The Supreme Court has granted leave to appeal the Federal Court of Appeal’s decision in Canadian Artists’ Representation/Front des artistes canadianes (CARFAC/RAAV) et al v National Gallery of Canada.
This case arose from stalled negotiations regarding minimum copyright fees between the National Gallery and CARFAC/RAAV. Although the parties had initially negotiated the issue, the National Gallery refused to continue copyright negotiations in 2007 after receiving a legal opinion, which determined that CARFAC/RAAV did not have the right to negotiate copyright fees. Once negotiations reached a standstill, CARFAC/RAAV brought a claim before the now defunct Canadian Artists and Producers Professional Relations Tribunal.
The argument from the National Gallery rests on s.3 of The Copyright Act, which provides that only the holder of copyright or a person authorized in writing by the holder can authorize others to negotiate rights reserved to the copyright holder. Since the organization did not have this authorization, the Gallery reasoned that CARAC/RAAV could not compel them to negotiate on copyright. Moroever, The Status of the Artist Act, which allows for organizations such as CARFAC/RAAV to get certification to collectively bargain on behalf of Artists did not supersede the conflicting provisions of The Copyright Act.
CARFAC/RAAV does not rely on copyright law to make its argument. CARFAC/RAAV argues that bad faith rests in the fact that the National Gallery abruptly ended negotiation of the fees after four years of negotiation on the issue. Nevertheless, they submit that the right to negotiate a scale agreement does not usurp the artists’ sole right to negotiate on their own behalf. CARFAC/RAAV argues that their negotiations will merely provide the minimum for artists who can then bargain individually with firms for fees higher than this basic amount. In fact, their negotiations stipulated that all rights were to remain with the artists.
In my opinion, this appeal will depend on how the Supreme Court decides to frame the central issue of the dispute. The minority opinion from the Federal Court of Appeal decision and the Canadian Artists and Producers Professional Relations Tribunal based their reasoning on foundations of labour law, relying on Royal Oak Mines Inc v Canada (Labour Relations Board). This decision held that a labour board can find a party has not made a reasonable effort to enter into a collective agreement if a party refuses to even discuss a standard term that is acceptable in collective agreements in comparable industries. While unlikely, the Supreme Court could bypass the copyright issue entirely if it agrees with this approach to resolving the dispute.
It is, however, more likely that the Court will determine the case on the basis of the copyright issue. In order to do so, the Supreme Court will have to determine whether the provisions in The Status of the Artist Act and the definition of a “service” conflict with provisions provided in The Copyright Act. According to the majority in the Federal Court of Appeal, a commissioned work involves a service, in that the patron commissions the actual work that the artist puts into their creation. On the other hand, once the work is completed there is not “service” so to speak. CARFAC/RAAV argues that the “service” was the artist granting others the right to use the work.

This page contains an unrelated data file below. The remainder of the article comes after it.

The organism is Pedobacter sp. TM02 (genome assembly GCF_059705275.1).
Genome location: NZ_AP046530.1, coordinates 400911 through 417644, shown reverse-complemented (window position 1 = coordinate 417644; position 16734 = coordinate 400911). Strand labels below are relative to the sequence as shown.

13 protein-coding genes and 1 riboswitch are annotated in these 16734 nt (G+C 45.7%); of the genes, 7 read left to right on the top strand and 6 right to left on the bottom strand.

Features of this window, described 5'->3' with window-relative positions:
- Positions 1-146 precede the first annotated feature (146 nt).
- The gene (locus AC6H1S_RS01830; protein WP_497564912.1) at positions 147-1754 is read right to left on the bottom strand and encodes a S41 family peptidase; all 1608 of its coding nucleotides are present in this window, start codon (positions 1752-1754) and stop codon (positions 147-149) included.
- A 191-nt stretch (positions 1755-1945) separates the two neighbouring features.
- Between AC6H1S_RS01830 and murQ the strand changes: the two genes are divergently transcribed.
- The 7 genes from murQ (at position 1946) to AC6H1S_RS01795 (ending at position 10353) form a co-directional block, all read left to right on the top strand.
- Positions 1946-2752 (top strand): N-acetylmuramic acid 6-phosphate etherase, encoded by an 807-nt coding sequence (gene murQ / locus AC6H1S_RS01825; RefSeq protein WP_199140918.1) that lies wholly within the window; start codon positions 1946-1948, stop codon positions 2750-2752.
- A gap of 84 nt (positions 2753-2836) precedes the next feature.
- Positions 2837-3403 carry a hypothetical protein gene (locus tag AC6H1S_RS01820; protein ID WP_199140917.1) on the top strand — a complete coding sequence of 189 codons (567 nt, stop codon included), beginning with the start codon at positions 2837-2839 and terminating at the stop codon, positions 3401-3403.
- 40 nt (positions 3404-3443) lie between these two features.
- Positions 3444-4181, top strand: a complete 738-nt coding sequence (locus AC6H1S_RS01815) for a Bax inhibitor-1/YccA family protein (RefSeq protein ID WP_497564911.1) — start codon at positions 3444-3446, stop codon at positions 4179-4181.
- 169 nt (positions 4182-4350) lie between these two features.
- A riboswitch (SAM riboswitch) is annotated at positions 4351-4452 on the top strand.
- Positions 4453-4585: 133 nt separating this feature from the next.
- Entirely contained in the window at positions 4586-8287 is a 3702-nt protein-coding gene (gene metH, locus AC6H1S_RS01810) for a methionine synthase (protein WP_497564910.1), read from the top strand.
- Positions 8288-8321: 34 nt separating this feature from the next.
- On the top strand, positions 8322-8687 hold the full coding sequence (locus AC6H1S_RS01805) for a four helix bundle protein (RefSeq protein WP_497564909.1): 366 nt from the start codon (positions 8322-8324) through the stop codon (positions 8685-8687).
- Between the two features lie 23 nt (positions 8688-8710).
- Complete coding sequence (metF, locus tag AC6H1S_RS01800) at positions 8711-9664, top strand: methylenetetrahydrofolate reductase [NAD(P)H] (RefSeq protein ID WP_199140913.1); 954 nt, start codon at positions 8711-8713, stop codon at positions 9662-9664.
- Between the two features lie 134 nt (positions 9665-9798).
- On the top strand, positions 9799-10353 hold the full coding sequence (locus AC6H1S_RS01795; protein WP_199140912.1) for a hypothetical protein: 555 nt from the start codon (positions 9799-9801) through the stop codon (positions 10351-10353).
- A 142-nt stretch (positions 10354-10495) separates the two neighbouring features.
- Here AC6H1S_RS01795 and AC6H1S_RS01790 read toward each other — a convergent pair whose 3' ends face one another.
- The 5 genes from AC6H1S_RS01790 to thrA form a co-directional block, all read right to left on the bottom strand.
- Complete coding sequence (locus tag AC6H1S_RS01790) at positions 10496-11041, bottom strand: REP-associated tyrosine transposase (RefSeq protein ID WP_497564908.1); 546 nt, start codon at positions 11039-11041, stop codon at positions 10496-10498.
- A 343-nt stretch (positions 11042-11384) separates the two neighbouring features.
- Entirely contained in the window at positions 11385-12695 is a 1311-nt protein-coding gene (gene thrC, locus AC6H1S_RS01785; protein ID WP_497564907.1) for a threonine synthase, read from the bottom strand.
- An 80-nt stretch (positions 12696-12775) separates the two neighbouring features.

If the court accepts that the “service” is the granting of a right to use, CARFAC/RAAV’s further argument runs into issues in that the group does not negotiate rights that belong solely to the artist. If the organization negotiates the right to use the work and the fees for said use, this would appear to be a negotiation relating to issues within the sole purview of the copyright holder (under s.3 of The Copyright Act). If the Gallery is correct in their assertion that these negotiations were outside the scope of CARFAC/RAAV’s authority then the court is likely to support their position that there cannot be a finding of bad faith from the breakdown in negotiations.
One can’t help but wonder if the parties would have fared better if they had continued negotiations. At this point, the parties have been involved with this situation for over a decade. CARFAC/RAAV has had to rely on Pro Bono counsel and fundraising to bring their claim to the Supreme Court. A ruling in their favour could be expensive for the National Gallery and such a precedent could affect galleries across the country. At this point, the best result that the National Gallery Foundation CEO can hope for is for the Court to provide clarity and put this dispute to rest. Still, no matter how the Court rules, the National Gallery will have to make an attempt to negotiate with artists – whether individually or through CARFAC/RAAV.
Allison McLean is an IPilogue editor and a JD Candidate at Osgoode Hall Law School.